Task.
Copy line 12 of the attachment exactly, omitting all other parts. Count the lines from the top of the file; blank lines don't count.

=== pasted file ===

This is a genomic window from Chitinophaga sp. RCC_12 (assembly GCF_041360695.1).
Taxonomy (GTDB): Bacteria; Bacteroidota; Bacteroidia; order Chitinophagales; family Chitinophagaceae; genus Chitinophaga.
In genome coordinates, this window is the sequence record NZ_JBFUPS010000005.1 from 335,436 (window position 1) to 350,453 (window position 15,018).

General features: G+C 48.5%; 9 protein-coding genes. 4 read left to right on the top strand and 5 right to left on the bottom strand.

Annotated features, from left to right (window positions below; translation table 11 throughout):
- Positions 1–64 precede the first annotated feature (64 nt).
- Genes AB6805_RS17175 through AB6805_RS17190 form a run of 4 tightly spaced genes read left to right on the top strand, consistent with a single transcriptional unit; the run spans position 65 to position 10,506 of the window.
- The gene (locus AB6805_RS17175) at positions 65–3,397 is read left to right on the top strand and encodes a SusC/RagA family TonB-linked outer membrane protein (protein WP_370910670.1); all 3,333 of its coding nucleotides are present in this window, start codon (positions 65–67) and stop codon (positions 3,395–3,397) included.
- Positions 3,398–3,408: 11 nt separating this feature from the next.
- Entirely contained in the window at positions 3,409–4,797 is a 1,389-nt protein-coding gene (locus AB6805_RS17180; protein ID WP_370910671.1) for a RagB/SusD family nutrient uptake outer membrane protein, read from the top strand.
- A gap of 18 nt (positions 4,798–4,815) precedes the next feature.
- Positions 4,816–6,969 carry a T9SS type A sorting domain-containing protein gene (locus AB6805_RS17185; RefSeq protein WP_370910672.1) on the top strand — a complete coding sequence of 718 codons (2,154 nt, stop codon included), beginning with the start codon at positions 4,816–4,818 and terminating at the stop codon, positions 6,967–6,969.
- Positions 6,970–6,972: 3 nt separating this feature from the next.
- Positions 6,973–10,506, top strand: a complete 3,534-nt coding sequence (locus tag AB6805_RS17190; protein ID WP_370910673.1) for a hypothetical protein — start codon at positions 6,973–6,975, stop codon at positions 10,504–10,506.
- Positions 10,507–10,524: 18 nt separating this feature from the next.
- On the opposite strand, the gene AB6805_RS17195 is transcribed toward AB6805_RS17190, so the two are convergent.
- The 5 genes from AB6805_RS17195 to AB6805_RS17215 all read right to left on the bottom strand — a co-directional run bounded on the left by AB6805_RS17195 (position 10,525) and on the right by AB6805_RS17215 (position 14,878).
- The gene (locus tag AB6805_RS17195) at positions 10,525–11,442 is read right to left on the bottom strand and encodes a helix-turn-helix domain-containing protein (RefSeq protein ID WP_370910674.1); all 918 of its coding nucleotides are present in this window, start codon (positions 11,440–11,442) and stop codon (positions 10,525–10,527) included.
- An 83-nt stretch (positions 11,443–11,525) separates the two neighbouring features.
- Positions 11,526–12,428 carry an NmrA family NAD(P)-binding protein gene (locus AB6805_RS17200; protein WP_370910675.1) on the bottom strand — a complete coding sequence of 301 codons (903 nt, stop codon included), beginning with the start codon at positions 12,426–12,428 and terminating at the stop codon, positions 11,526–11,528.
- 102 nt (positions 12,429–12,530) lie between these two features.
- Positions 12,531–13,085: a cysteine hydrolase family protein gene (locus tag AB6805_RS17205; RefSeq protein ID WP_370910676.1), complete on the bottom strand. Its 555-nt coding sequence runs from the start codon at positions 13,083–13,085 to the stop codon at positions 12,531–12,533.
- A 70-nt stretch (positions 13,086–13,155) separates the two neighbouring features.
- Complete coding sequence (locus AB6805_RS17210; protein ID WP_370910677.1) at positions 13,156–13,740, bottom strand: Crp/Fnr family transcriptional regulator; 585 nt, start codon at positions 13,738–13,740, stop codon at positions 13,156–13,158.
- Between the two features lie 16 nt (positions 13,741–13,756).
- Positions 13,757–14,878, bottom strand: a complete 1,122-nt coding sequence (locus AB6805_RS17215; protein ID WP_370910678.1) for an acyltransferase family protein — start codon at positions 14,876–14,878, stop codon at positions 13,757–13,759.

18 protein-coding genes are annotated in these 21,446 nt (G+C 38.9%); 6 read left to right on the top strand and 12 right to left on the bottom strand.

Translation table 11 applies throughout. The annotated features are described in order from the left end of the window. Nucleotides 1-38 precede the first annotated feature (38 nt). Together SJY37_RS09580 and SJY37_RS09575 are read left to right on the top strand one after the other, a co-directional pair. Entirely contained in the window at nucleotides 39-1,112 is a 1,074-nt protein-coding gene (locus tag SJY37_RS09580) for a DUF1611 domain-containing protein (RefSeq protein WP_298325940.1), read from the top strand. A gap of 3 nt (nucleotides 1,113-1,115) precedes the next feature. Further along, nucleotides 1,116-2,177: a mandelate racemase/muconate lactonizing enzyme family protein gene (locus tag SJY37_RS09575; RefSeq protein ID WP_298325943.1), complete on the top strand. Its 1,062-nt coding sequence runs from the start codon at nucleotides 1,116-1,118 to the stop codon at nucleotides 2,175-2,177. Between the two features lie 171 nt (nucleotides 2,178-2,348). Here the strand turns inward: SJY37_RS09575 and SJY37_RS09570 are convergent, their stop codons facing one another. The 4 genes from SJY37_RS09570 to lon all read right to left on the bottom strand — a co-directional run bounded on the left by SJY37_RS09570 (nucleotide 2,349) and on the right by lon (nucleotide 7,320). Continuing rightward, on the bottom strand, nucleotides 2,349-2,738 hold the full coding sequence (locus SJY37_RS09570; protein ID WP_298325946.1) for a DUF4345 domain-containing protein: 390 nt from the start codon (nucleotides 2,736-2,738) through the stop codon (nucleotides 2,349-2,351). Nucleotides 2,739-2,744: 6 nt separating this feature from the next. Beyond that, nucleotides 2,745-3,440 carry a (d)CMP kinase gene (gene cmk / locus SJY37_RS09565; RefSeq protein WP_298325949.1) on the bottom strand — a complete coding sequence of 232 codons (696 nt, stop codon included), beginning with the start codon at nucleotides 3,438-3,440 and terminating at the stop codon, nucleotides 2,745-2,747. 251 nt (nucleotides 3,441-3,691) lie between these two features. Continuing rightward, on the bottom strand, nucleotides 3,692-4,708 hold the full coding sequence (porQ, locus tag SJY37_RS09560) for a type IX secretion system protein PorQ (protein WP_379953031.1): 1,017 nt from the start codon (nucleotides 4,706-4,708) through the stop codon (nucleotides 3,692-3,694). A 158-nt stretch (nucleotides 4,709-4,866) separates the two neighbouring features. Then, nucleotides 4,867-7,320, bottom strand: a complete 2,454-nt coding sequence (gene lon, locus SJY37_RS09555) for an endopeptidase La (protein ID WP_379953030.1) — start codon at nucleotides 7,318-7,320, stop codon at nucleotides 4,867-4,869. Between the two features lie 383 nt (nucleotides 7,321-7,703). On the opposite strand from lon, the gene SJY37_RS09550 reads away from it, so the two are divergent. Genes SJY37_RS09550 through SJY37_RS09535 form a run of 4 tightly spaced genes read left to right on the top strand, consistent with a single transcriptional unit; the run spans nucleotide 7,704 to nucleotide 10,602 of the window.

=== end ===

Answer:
- Positions 4,816–6,969 carry a T9SS type A sorting domain-containing protein gene (locus AB6805_RS17185; RefSeq protein WP_370910672.1) on the top strand — a complete coding sequence of 718 codons (2,154 nt, stop codon included), beginning with the start codon at positions 4,816–4,818 and terminating at the stop codon, positions 6,967–6,969.